Making a Positive Difference
10/02/2022 | By: Clara Yap
The Singapore After-Care Association (SACA) is a key aftercare agency that provides welfare and rehabilitation services for ex-offenders and their families. Along with other volunteers, we play a crucial role to support SACA’s clients and their families through various after-care programmes – one of them being the “Befriending” programme.
This programme provides a supportive relationship, encouragement and motivation to clients. One-to-one befriending includes visiting the client before and after release. Rapport and relationship building are very important at the first session. Thereafter we identify issues, discuss release plans and goals in life.
Why do we volunteer? Some do so to meet their psychological and sociological needs. As for me, I want to make a positive difference for those who are vulnerable. SACA gives me the opportunity to use my transferable skills to support a group of individuals who are in need of a second chance. Volunteering at SACA has helped me build positive relationships with others and improve my social skills. I also learnt a lot through overcoming the challenges I face when working with my clients
Focusing on now and the future
The past is already over. It does not matter what mistakes one has made. Everyone is unique. We have our own baggage. We have been through trauma and pain. But we can all choose to lighten our load and let go of the things that caused us pain. I help my clients focus on the present and future goals rather than past experiences.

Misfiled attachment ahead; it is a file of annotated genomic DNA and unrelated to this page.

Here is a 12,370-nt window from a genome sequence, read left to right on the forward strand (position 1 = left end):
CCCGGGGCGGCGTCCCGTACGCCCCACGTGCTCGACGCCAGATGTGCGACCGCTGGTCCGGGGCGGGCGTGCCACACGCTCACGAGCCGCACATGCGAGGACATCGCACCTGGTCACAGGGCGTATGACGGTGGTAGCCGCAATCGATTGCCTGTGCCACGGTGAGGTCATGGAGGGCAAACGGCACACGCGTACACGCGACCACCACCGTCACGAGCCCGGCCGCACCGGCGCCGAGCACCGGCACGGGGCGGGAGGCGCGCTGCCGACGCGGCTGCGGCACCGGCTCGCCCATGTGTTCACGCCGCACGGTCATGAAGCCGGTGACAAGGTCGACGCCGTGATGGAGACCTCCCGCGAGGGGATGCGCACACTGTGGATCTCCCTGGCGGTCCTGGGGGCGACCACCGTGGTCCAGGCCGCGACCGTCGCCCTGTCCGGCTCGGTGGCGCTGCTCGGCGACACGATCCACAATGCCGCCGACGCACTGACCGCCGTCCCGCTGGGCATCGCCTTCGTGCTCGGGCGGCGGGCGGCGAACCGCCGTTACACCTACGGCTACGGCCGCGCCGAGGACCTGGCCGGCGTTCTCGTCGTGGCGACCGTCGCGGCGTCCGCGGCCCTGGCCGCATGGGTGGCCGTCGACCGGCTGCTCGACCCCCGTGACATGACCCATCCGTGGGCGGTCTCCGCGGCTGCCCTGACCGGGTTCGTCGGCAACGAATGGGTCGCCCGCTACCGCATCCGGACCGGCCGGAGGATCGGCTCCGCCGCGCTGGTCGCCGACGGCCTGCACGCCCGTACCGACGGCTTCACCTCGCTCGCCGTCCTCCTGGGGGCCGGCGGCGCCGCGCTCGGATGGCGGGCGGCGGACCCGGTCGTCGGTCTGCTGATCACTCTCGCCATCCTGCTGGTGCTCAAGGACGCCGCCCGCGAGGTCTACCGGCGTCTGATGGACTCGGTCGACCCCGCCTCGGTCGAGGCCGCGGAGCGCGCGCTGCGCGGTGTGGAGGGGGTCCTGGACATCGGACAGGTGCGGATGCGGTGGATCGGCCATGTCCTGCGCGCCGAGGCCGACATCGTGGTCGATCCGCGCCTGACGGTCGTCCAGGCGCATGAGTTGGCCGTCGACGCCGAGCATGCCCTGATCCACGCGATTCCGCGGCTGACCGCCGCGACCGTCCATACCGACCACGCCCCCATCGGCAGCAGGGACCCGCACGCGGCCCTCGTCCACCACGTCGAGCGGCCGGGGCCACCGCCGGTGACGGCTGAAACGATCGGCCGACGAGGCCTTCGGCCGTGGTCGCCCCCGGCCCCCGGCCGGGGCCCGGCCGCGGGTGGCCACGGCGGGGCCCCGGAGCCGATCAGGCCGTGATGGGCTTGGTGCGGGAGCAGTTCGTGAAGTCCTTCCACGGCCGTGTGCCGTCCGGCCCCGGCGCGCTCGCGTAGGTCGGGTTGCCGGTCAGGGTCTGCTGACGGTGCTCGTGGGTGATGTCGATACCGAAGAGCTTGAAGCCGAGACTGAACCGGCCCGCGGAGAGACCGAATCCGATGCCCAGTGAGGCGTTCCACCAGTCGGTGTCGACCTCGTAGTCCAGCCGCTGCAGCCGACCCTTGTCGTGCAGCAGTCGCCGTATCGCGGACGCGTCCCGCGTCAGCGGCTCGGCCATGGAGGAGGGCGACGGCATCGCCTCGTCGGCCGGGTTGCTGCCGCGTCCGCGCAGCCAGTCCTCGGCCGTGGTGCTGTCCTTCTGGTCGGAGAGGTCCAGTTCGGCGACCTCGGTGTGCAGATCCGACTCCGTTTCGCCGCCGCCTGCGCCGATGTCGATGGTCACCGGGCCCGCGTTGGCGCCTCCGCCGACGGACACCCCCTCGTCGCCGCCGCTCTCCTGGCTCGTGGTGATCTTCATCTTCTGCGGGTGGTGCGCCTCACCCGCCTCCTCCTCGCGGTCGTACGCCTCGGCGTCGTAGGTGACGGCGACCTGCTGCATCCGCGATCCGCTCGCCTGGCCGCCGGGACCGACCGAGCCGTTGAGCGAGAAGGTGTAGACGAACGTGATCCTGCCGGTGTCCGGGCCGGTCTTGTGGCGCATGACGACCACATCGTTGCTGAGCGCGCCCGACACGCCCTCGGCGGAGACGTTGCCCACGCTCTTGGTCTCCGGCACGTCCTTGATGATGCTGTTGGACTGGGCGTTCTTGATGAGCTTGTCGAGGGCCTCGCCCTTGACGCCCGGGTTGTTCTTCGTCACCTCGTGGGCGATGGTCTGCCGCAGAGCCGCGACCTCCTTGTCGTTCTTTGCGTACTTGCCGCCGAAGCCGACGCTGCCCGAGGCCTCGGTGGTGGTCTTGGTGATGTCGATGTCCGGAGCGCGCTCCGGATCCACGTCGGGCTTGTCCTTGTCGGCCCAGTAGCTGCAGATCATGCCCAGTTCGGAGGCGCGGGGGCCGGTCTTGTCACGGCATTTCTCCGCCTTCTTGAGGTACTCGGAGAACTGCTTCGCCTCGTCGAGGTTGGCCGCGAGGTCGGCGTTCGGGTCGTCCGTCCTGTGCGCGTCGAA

Being a befriender is more than just having the skills to facilitate conversation
As befrienders, we need to be non-judgmental, committed, and genuine in our desire to support clients in coping with challenging situations. We have to be mindful and show compassion towards them. For example, they may have limited skills and be unable to gain employment and hence we can help work on their strengths specifically in areas regarding jobs they can do and cannot do, will do and will not do. We can assist them to make effective choices.
There is no “perfect” or “right” way to be a Befriender. With a genuine intention to help, as well as support and guidance provided by SACA and other fellow volunteers, we can really make a difference in the lives of our clients. The first-hand experiences we gain as we go along can make Befriending in the after-care sector a very fulfilling journey with tons of opportunities for growth.
“The aim is to reduce social isolation, build confidence and self-esteem. As they have experienced social stigma after having been incarcerated, the idea is to empower the client to take charge of their own lives and never give up.”
About the Author
A volunteer befriender with SACA for over 20 years